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Achieving the aims of education: curricular decisions in critical care


Curricula for residents on rotations through intensive care units are necessarily abbreviated. The selection (and omission) of topics can be informed by assessment of perceived needs. A curriculum cannot, however, be formed exclusively from the top-scoring needs. Topics that are encountered exclusively in the critical care unit (such as brain death) must be included.

The mind is never passive; it is a perpetual activity, delicate, receptive, responsive to stimulus. You cannot postpone its life until you have sharpened it.

Whatever interest attaches to your subject-matter must be evoked here and now; whatever powers you are strengthening in the pupil, must be exercised here and now; whatever possibilities of mental life your teaching should impart, must be exhibited here and now. That is the golden rule of education, and a very difficult rule to follow.

(Alfred North Whitehead, Presidential Address to the Mathematical Association, January 1916)

Peets and colleagues report on a strategy for selecting content for inclusion in a critical care curriculum for residents [1]. The authors constructed a three-domain classification of common clinical problems and asked resident trainees and attendings to score each problem according to the threat to life, to frequency and to reversibility. The scales were organized to give greatest weight to greater life-threat, higher frequency and ease of reversibility. The authors report strong concurrence between the product of domain scores of resident trainees and of their supervising attending physicians. In their conclusion, the authors assert that their process is widely applicable and 'can facilitate creation of a reliable and valid curriculum' [1].

It is unsurprising that residents and their teaching staff should have similar assessments of the three objective features listed. For example, brain death – which appears at the bottom of the priority list – is irreversible by definition. If any resident or attending scored brain death as anything other than not reversible, it would be at once surprising and problematic. Similarly, the frequency of the condition of brain death in the intensive care unit (ICU) studied and the degree to which brain death threatens life are not matters for debate.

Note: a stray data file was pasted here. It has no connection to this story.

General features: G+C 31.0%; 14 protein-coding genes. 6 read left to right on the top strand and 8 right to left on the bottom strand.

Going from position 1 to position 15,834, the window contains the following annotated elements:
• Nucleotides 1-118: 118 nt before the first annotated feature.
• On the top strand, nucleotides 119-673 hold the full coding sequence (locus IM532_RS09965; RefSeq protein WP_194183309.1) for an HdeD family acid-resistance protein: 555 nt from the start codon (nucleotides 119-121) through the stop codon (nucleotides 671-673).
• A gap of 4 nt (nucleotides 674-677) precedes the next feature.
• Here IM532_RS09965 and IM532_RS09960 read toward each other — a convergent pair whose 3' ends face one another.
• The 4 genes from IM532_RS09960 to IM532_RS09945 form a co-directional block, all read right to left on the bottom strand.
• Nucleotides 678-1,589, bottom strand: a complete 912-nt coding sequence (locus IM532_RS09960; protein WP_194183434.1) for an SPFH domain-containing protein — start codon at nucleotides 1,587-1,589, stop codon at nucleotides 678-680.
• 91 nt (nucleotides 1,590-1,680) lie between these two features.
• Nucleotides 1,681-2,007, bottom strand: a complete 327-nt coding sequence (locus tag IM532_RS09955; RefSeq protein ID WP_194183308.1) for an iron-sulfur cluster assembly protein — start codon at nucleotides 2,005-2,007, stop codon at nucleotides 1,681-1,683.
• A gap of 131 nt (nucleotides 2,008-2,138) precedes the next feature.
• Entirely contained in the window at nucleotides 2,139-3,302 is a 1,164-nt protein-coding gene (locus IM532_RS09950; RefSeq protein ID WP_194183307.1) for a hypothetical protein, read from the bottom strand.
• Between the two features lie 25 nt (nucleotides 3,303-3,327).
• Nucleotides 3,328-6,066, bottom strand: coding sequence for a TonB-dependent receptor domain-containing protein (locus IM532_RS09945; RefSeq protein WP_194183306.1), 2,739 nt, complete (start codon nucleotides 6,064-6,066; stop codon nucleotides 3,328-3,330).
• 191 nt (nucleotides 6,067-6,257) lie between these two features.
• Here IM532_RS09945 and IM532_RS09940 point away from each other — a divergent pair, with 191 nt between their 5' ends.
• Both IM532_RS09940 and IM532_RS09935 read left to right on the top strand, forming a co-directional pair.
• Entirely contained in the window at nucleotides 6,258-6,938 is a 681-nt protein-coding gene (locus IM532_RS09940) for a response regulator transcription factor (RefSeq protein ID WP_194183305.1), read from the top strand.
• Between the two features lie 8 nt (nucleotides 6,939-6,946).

What is of greater concern, however, is that the methodology advanced by the authors results in brain death being placed at the very bottom of the needs assessment. The authors state in their key messages that their tool 'will provide content validity for any curriculum' [1]. Herein lies the greatest problem with the methodology: it overvalues those curricular elements that focus on reversible conditions. The unfortunate fact is that many patients are admitted to the ICU with conditions that either will not respond to critical care or are terminal, or both. Curricula that fail to forthrightly confront this reality perpetuate costly and quixotic efforts to cure where care would be more appropriately directed towards comfort and dignity. Brain death is one of several victims of the authors' methodology. The same scoring logic relegates end-of-life decision-making, arguably one of the most important activities in any ICU, to a level of importance below that of obstetrical complications.

The critical question left unaddressed in the methodology proposed for selecting curricular elements is whether the topics most highly ranked can be uniquely and best learned in the ICU. For example, topics such as shock, seizure and drug overdose are highly ranked, but are also frequently encountered in the emergency department. Obstetrical complications are surely encountered in obstetrics rotations. In contrast, the management of acute and fulminant hepatic failure, and the strategies that reverse those conditions or else indicate the need for transplantation, can only be learned in the ICU. Yet acute and fulminant hepatic failure ranks just above brain death in the needs assessment listing.

In summary, the authors should be complimented for conducting a needs assessment and also for reporting strong concurrence between trainees and supervisors. The report should serve as a basis for ensuring that acute and critical care topics are covered within a comprehensive curriculum spanning the entire training period. The fact that a condition might not be reversible should not diminish its importance in the ICU curriculum. On the contrary, one might reasonably argue that brain death, fulminant organ failure and end-of-life decision-making ought to be pushed near the top of the priority list. If these topics are not explored during the ICU rotation of the trainees, then where?



intensive care unit.


  1. 1.

    Peets AD, McLaughlin K, Lockyer J, Donnon T: So much to teach, so little time: a prospective cohort study evaluating a tool to select content for a critical care curriculum. Crit Care 2008, 12: R127. 10.1186/cc7087

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Correspondence to Timothy G Buchman.

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The author discloses that he is the USA reporter for CoBaTRICE.

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Buchman, T.G. Achieving the aims of education: curricular decisions in critical care. Crit Care 12, 188 (2008).

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  • Intensive Care Unit
  • Critical Care
  • Brain Death
  • Obstetrical Complication
  • Fulminant Hepatic Failure